mustered, to relieve the three companies from there, as we should need them here to muster. I learn since my return that none of them are to be raised at present. The 300 should return here within ten days at farthest, or it will delay the whole regiment; still I do not like to take the responsibility of ordering them back here until some others take their places, as a stampede is nearly as bad as Indian stealing.
In regard to future danger, from the most reliable sources I am forced to believe that a general Indian war is meditated at least, and unless Government sends a force into this section I believe three regiments instead of three companies will not be any too many at Sioux City; but the time is not yet.
I saw, while at Sioux City, Captain Lu Barje, who had just returned with his boat from the Upper Missouri. Captain Lu Barje has been in the American Fur Company's employment for twenty-five years, and says that never before this trip have the Indians been unusually hostile. He says the whole Sioux Nation is bound for a war of extermination against the frontier, but says they will not come to Sioux City, but go down by Forts Laramie and Kearny and beyond. Captain Lu Barje says that the British Government, through the Hudson Bay Company, are in his opinion instigating all these Indians to attack the whites. He says British rum, from Red River, comes over onto the Missouri River, and British traders are among them continually. I have great confidence in his judgment and opinion. He says there are at present no Indians within 300 miles of Sioux City on the Missouri River, but that Government must send a force and punish these Minnesota Indians, or the whole western frontier from Saint Paul to New Mexico will be attacked, but if those are punished he thinks the rest will be all good Indians and no danger.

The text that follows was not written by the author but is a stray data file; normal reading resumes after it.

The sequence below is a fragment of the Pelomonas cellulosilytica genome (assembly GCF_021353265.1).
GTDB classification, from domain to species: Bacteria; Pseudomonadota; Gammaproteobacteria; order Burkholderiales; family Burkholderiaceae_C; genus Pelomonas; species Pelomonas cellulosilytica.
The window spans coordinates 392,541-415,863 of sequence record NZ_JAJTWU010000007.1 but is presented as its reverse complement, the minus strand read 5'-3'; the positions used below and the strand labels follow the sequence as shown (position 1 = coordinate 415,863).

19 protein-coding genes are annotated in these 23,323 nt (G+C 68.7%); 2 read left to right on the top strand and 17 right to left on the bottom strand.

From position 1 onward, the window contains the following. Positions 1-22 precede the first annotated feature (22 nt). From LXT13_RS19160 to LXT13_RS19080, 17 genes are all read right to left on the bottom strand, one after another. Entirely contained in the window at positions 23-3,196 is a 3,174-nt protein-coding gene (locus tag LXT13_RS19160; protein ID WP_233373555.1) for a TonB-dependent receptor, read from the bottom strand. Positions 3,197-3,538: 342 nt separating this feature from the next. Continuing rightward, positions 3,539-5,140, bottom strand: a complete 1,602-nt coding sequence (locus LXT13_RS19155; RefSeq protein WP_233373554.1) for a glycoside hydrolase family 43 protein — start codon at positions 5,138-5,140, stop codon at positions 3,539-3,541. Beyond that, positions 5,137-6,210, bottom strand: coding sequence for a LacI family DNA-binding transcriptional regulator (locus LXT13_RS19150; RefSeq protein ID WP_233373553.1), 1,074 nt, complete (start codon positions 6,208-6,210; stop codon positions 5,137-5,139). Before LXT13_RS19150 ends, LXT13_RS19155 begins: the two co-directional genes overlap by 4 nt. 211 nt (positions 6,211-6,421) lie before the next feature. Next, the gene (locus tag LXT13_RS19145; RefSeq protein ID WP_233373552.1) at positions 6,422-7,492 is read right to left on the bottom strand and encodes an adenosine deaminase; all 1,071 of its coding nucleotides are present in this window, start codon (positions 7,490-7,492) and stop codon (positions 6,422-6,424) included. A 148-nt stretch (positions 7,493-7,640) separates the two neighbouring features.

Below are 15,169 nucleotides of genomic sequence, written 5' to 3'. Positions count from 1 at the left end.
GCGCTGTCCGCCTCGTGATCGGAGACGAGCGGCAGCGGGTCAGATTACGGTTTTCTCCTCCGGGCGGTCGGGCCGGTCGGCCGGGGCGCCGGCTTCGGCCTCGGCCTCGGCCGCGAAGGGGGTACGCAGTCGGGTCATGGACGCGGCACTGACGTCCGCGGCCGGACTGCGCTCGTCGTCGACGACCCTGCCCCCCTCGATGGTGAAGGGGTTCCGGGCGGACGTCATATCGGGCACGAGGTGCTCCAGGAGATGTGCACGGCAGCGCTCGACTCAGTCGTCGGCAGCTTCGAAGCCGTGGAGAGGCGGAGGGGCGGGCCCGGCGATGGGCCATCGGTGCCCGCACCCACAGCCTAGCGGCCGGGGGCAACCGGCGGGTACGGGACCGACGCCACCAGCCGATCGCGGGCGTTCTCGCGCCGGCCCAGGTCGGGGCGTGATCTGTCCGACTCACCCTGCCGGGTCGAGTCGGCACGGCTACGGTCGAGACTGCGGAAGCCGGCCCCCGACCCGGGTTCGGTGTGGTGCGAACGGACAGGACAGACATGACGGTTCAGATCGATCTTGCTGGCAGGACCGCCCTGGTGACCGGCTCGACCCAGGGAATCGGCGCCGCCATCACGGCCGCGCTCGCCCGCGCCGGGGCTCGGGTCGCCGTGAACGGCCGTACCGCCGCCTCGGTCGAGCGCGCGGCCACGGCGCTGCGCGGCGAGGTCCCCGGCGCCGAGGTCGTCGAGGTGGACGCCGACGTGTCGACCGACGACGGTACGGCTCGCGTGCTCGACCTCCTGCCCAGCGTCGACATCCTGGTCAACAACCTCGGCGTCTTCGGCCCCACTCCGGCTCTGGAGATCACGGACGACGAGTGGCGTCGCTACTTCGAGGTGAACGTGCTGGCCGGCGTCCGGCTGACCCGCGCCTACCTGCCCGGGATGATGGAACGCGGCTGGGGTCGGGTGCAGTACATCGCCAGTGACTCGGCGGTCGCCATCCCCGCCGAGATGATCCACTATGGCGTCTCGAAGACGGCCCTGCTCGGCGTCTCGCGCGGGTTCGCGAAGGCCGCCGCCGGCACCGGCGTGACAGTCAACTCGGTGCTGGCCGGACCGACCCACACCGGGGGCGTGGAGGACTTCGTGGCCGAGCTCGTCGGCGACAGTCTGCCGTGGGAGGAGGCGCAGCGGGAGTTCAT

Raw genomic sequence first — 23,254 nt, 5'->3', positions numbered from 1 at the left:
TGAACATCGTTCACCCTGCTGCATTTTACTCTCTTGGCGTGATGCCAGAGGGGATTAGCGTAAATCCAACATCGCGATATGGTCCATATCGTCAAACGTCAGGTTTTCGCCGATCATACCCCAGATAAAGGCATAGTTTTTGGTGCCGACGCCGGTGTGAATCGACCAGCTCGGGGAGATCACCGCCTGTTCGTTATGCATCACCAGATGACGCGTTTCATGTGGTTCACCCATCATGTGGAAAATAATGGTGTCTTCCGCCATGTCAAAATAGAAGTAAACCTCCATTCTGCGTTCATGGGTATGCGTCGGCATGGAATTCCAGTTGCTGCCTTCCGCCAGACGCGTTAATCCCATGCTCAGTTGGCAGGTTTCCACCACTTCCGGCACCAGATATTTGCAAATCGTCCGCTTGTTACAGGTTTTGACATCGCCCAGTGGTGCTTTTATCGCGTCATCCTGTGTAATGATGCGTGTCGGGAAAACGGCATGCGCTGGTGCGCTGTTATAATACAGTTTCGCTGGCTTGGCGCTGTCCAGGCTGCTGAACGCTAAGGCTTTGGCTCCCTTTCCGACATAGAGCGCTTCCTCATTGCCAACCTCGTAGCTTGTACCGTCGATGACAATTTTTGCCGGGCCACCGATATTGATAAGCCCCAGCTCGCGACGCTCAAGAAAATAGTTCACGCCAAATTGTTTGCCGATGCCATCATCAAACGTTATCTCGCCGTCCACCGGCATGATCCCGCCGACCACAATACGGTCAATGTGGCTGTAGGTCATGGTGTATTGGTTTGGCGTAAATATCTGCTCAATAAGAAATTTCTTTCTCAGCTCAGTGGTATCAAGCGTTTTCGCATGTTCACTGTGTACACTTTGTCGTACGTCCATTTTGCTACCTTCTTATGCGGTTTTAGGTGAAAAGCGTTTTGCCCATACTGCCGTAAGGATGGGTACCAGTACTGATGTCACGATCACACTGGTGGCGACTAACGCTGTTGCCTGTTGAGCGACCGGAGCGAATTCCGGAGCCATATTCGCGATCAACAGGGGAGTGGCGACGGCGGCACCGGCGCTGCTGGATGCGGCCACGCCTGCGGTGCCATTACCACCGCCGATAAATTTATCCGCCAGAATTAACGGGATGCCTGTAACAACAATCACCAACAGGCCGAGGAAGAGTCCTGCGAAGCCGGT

In conclusion will you advise me by telegraph at once, if possible, what I shall do with the battalion of the Twenty-ninth now at Sioux City? The balance of the regiment will probably be here within ten days at most. Shall I order them back before other troops are placed at Sioux City, and, if not, when will this be? Perhaps one company at Sioux City will be enough, and if now new alarm is created it may do to recall these without any others taking their places. I think those now there had better remain until some permanent arrangement is made, if any is to be made, such as sending any portion of the five companies of cavalry there. One company is now raising in Woodbury and one in Harrison for this service. Are these to be mustered into State service, and when, and for how long? And this reminds me, Judge Hubbard wishes me to write or telegraph in regard to putting up hay should be attended to at once. There has been one frost now and it will soon be too late.
Will you instruct me what to say to him or advise him directly?
Your obedient servant,
H. C. NUTT,
Lieutenant-Colonel and Aide-de-Camp.
Washington, September 16, 1862.
Brigadier-General SCHOFIELD, Saint Louis, Mo.:
In order to avoid the difficulty about the parole of the Twenty-fifth Missouri Volunteers (late Thirteenth), it is proposed to send it to the